Procedure

Image from hoMed.

“Hello, my name is Trisha.  I am the junior resident.  No, this is not my home service.  Please, let me now stick a needle in your abdomen.  Of course I know what I’m doing.”

Such is life off-service.

I am now back in the world of livers again, which means I am back to doing paracentesis (aka draining extra fluid off of people’s bellies).  It is an immediately satisfying procedure in that you see instant results.  It is dismaying because people often reaccumulate the fluid quickly and you have to do it again in a few days to months.

I am not a procedure person.  I never have been.

Don’t get me wrong, I do them.  And I am decent at them (although also a bit slow and shaky).  But, I don’t derive the same sort of joy other people do in performing procedures.

Most of the people I went to med school with liked their given field for the procedures.  You get to do blah to people.  And they get a big kick out of that.

This is what happened to us on procedure day… Casts, IVs and blood draws all around. Plus some pig guts and dummies to boot. Image from medschool.lsuhsc.edu.

I remember med school procedure days.  I thought they were neat.  I love the feeling of fresh casting material and it was fun to be better at taking blood and doing IVs than average (thank you undergrad), but I was never as pumped as some of my peers.  They could practice hand ties and sew pig guts until the cows came home.

Maybe part of it was that I have always struggled with fine motor skills.  And I hate not being the best at something (and I will never be the best at most surgical-type interventions).

Another part of my procedure issue is that I just plain find it bizarre how we learn in medicine by practicing on real people.  Its not like we can learn on fake people.  And we do sometimes get to do stuff with dummies or each other first.  Some things just need to be done on real sick people.  But, nothing is more awkward than telling someone, “yes, you are indeed the first person I have done this to.”  I don’t know many other professions where you actually torment live people (under adequate supervision) for the sake of both learning and their theoretical betterment.

I am a person who learns by reading and understanding, so the whole “see one, do one, teach one,” thing is irritating when I have yet to read about one.    I generally like all procedures better once I have a few under my belt.  Because then I don’t feel like a bumbling fool (or at least less of one).  Competence is a requirement for me to like something, me thinks.

When I was in Nuc Med, I loved injecting radionuclides.  I loved taking blood.  But, it was that along with the other stuff.  The other stuff made the bits of hand-eye coordination cool.  I worked in Specimen Collection for a summer and it was quite possibly the worst job ever.  In fact, I use it to this day as a standard to compare all other terrible jobs… Gen surg is the only thing that came close.  I liked taking blood.  I did not like doing it 8 hours a day, 5 days a week.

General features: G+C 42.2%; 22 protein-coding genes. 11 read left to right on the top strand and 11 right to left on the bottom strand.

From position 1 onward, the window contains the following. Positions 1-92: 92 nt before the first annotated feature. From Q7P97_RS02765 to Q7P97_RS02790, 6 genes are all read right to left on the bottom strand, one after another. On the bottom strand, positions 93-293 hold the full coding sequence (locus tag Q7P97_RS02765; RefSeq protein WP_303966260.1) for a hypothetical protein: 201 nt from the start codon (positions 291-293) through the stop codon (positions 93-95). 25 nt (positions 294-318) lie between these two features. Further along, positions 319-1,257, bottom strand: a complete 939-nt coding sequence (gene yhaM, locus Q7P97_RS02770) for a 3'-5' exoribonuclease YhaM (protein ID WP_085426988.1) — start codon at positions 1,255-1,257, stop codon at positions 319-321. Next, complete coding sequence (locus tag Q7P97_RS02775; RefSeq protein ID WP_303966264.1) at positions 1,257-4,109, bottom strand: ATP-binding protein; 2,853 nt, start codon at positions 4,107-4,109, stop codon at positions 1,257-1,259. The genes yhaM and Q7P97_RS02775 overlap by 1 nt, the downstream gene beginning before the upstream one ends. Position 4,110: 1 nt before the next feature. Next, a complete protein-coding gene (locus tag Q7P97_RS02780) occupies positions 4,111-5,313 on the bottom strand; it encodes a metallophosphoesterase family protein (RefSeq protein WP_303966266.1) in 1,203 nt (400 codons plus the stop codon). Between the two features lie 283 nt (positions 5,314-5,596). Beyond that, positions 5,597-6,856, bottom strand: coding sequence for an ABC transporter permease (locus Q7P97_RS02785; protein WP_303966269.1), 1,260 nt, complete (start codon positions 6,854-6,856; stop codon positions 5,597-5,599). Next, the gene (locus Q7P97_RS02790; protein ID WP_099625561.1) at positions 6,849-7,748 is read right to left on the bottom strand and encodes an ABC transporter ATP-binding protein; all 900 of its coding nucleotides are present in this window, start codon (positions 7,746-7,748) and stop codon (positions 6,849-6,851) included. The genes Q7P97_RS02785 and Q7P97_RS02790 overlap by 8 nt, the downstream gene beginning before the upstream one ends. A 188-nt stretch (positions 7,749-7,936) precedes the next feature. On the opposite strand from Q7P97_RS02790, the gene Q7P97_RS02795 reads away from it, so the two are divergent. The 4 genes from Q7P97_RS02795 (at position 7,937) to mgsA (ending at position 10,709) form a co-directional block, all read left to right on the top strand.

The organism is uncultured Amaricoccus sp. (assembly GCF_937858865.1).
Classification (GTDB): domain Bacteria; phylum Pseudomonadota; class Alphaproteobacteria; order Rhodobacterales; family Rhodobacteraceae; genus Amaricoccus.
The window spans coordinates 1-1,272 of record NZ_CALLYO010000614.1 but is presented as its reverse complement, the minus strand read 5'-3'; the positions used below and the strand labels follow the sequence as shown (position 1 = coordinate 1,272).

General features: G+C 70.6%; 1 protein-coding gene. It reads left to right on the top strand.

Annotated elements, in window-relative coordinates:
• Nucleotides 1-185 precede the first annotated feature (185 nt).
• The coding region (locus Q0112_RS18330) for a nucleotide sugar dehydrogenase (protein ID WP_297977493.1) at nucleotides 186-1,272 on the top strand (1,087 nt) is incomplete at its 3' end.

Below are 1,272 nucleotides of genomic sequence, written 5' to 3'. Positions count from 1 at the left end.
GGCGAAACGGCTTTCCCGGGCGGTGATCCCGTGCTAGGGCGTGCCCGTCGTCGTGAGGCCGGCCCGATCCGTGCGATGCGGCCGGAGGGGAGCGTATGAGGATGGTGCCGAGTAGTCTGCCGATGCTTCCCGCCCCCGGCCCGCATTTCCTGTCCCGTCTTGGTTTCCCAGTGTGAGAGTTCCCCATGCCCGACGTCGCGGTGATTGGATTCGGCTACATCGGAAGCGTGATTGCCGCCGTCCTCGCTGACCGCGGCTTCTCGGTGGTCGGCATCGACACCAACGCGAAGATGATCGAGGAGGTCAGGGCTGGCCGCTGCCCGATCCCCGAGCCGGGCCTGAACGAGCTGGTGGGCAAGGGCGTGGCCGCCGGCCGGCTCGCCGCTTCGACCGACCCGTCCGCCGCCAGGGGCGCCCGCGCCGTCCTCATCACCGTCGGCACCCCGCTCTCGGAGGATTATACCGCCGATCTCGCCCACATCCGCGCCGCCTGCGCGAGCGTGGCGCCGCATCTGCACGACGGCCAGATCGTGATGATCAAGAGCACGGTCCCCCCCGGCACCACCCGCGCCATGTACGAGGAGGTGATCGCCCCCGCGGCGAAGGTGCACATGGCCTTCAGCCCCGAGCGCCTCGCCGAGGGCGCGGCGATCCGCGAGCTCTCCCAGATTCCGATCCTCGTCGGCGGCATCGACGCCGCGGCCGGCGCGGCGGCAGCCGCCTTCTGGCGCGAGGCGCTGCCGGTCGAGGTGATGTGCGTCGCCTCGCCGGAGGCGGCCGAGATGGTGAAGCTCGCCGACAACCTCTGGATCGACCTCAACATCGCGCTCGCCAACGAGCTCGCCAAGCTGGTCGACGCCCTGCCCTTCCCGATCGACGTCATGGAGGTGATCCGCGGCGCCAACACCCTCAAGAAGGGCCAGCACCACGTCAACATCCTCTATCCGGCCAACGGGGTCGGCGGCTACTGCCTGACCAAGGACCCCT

My Nuc Med buddies teased me because I have a ridiculous tremor when I do take blood and such.  It scares people at first, but I really am quite competent (and the tremor diminished with increased practice and caffeine tolerance).  They made me promise when I got into med school to not do surgery ever.  Because my tremor would terrorize everyone.  Have no fear folks, that isn’t the only reason I won’t do surgery.

I picked my field for the variety.  And because once I am out, I have the option to not do a whole heaping lot of time-intensive technical procedures.

I like giving immunizations.  I am cool with the odd blood draw (just not an 8 hour day consisting of 100+ draws).  I will do your pap or use a scope to peer at your larynx or sew something up once in a blue moon.

I, however, can’t do that all day.  Or every day.  I love my sit-down chats with people.  I love clinical medicine and tolerate procedural medicine.  I enjoy paperwork and computer work, but most of all people work.

As cool as it is to impale people with large needles and suck fluid out to make them feel better, I like making differences in other ways (like prescribing drugs or radiation or talking).

My kind of instruments! Image from benitaepstein.com.

It is a personal preference.  I know it is an important part of medicine.  And some aspects of Rad Onc are super procedural as well.  It is all about what you make of your practice (and what sites you focus on and how much time you spend on certain sites).

Will I do procedural stuff?

Heck yes.  Everyone does.  And some of the sites I think are cool may require me to do procedures.  And I am fine with that, if I like the procedures and I get the variety that comes with the career I chose.

I will also enjoy the procedural stuff more when it is better within my comfort zone and training niche. Knowing what one is doing and its relevance to the care of your own patients is huge in enjoying it.  At least it is for me.

It is good to know what you like or not like.  But, sometimes I wish I could get the same kicks out of sewing or impailing that other do.  Instead, I grin and bear it and take joy in the fact that it helps that person and that once I grow up, I will be able to somewhat tailor my practice (or defer to the off-service junior resident… Muahahahaha…. Okay, not so much).

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